In the fall of 2002, John Stevens, director of materials management at 254-bed Lawrence & Memorial Hospital in New London, Conn., got a free, no-strings-attached offer he couldn't refuse from Broadlane, a San Francisco group purchasing organization founded by Tenet Healthcare Corp.
Under a pricing arrangement negotiated by Broadlane with St. Paul, Minn.-based St. Jude Medical, Lawrence & Memorial could purchase pacemakers for $4,985 each-a $300 savings from the price Stevens said he had negotiated with St. Jude himself. Mrudool Patel, director of hospitals and surgery centers for Broadlane, suggested Stevens "try out" that contract and others, including a distribution contract with Owens & Minor for medical surgical supplies, without any obligation to join Broadlane. Within several months, the hospital was charmed into signing a contract, promising to use Broadlane as its primary GPO and relegating its former GPOs-Amerinet and HealthCare Purchasing Partners International-to the sidelines.
"It did not take long," Stevens said. "But one thing I was insistent on was that I would use (Broadlane) as our primary GPO and look at its contracts first, but by no means did we want to commit to them totally. My line was `My job is to save money for the hospital, not make a GPO rich.' "
That attitude is fine with Broadlane, which is confident that once a hospital samples its contracts, it will get hooked to the entire portfolio, Patel said.
Welcome to the brave new world of hospital group purchasing, where it's now a buyer's market for hospitals. Competition is stiffening among GPOs, state and federal lawmakers are threatening legislative oversight of GPO business practices and senior-level hospital executives are now focused like lasers on squeezing out savings from their supply expenses. Those converging forces are inducing GPOs to do just about anything to differentiate themselves from their competitors and lure hospitals into their fold (See the Group Purchasing Survey pullout section beginning after p. 20).
Broadlane's telemarketing program is perhaps unique among GPO marketing strategies. Quietly instituted three years ago and unbeknownst to many of Broadlane's competitors, a dedicated staff of 27 makes "cold calls" to hospitals around the country, offering free trial deals in all product categories. The Broadlane sales staff places more than 200 such calls daily, targeting in particular small and medium-sized hospitals as well as the alternate-care market-surgery centers, physician offices and diagnostic centers-one of the fastest growing segments in the GPO industry. Telesales customers now number 300 hospital customers who are selectively accessing Broadlane contracts in this way; 146 of those hospitals have subsequently signed exclusive contracts with Broadlane, officials said. They estimate that the telesales department has contacted half of the nation's hospitals in this way.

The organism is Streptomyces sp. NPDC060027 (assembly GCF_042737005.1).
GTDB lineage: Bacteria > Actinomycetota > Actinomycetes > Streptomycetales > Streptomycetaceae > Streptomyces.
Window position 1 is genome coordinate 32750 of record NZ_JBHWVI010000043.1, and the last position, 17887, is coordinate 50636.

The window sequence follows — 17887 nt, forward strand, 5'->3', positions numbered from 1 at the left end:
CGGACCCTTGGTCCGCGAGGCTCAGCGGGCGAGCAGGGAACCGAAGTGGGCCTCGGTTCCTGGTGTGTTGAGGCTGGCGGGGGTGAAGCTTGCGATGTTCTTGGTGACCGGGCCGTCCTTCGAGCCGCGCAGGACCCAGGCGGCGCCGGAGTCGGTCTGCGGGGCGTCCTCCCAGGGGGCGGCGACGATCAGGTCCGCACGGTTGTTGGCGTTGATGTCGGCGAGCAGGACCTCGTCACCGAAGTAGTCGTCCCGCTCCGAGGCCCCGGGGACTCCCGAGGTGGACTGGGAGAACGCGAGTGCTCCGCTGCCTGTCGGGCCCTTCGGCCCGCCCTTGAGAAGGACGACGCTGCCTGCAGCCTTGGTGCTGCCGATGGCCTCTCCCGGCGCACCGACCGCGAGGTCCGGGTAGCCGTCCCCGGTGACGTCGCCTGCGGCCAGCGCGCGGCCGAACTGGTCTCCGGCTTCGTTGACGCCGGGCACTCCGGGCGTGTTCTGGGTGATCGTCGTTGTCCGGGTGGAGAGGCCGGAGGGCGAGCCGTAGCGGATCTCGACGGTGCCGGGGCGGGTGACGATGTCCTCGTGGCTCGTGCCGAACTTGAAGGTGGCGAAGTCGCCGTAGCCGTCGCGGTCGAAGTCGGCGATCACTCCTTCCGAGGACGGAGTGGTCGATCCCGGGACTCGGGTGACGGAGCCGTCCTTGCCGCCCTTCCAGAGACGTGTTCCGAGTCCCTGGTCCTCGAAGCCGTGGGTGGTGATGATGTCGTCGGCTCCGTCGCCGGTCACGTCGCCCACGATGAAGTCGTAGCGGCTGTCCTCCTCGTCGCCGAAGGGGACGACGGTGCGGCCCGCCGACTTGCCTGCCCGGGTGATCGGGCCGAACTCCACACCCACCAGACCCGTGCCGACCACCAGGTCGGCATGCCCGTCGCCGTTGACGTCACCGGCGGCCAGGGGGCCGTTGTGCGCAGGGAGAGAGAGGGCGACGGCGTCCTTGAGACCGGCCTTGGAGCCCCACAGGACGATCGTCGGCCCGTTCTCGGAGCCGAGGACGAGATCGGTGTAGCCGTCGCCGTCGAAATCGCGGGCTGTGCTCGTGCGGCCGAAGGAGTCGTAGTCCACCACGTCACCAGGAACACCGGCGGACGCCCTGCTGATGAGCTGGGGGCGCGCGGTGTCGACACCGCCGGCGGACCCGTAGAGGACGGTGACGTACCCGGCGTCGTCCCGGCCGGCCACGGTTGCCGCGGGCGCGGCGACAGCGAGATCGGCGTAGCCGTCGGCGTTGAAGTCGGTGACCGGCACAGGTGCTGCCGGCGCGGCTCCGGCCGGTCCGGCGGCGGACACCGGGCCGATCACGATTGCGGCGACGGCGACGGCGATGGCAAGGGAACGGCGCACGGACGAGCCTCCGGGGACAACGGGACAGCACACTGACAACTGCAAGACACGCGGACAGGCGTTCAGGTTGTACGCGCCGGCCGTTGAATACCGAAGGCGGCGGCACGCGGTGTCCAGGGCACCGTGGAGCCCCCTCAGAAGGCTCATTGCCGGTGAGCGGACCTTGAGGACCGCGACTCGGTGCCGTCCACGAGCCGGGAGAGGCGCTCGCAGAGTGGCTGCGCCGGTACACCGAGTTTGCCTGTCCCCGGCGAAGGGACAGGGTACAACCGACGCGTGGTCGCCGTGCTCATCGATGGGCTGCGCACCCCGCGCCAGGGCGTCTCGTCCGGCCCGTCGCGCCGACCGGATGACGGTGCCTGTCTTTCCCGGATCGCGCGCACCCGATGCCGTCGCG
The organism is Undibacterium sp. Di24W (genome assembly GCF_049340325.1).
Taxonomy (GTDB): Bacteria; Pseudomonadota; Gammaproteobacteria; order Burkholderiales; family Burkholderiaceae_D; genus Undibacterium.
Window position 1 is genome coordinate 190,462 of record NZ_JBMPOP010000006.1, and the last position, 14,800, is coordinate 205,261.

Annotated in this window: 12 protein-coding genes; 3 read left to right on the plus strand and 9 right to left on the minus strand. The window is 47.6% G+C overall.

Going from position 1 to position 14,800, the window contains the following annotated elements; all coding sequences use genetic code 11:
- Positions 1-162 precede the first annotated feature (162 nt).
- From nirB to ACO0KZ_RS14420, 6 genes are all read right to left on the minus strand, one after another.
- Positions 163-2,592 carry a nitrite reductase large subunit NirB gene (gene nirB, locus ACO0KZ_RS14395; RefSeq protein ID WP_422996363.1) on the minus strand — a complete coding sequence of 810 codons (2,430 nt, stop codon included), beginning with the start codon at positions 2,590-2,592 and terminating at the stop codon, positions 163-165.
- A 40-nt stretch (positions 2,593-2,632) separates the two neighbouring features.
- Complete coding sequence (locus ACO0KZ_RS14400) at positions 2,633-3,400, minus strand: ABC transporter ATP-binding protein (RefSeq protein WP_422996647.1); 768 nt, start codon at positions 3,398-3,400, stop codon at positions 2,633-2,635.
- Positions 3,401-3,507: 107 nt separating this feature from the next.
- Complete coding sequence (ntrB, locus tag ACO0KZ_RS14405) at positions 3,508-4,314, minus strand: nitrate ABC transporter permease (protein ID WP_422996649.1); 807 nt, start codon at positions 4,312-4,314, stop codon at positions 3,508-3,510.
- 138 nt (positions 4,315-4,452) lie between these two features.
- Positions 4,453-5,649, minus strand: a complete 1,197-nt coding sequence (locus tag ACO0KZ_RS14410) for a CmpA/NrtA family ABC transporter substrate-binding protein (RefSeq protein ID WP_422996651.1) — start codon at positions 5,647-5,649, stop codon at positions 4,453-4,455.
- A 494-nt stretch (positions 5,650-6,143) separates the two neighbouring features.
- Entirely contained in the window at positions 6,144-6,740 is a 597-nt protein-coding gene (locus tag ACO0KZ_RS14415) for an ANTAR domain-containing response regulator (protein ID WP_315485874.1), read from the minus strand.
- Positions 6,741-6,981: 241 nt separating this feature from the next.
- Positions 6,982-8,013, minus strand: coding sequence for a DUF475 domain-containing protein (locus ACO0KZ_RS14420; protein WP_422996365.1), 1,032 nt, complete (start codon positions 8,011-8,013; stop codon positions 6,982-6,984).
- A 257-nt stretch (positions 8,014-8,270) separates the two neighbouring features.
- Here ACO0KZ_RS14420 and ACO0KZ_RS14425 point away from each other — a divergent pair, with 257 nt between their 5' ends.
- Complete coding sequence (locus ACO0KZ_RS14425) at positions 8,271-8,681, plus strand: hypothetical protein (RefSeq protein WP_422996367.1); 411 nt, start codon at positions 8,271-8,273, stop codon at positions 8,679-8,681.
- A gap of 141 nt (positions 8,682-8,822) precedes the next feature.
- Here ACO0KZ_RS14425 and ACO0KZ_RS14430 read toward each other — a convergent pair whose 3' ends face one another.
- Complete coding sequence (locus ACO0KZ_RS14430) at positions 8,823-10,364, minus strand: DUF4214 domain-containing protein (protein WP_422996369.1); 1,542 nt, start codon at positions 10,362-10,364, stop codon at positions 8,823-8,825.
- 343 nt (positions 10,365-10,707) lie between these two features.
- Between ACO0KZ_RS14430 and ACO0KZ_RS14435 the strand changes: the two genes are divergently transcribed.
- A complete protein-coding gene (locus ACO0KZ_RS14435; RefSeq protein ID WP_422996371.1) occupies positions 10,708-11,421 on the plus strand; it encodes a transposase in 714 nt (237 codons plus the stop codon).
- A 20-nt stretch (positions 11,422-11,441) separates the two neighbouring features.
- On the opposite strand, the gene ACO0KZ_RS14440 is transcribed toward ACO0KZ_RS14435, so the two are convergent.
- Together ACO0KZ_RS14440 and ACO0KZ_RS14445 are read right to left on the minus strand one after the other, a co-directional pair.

The strategy in some ways breaks new ground. Formed to marshal the purchasing volume of a large group of hospitals to leverage lower prices and achieve economies of scale, GPOs traditionally have tried to nurture loyalty and compliance among their members to achieve the best pricing possible. A GPO interloping on these relationships by offering a free test drive of selected supply contracts could threaten to undermine those efforts. That's why for nearly all of the national GPOs except Broadlane, membership is a requirement for accessing supply contracts.
"It's a different approach clearly and different from what we do. We're interested in providing sustainable cost reduction in the supply chain for our members and by simply offering a contract by itself-I'm not sure that's going to help achieve sustainable cost reduction," said Jody Hatcher, senior vice president of Novation, the nation's largest GPO by purchasing volume. "The market is more competitive than it has ever been right now." All GPOs are now resigned to the fact that most hospitals belong to more than one GPO, he added. "The practice of hospitals using multiple GPOs is not that different. Maybe the aggressiveness by which they are doing it and the focus is unique," Hatcher said.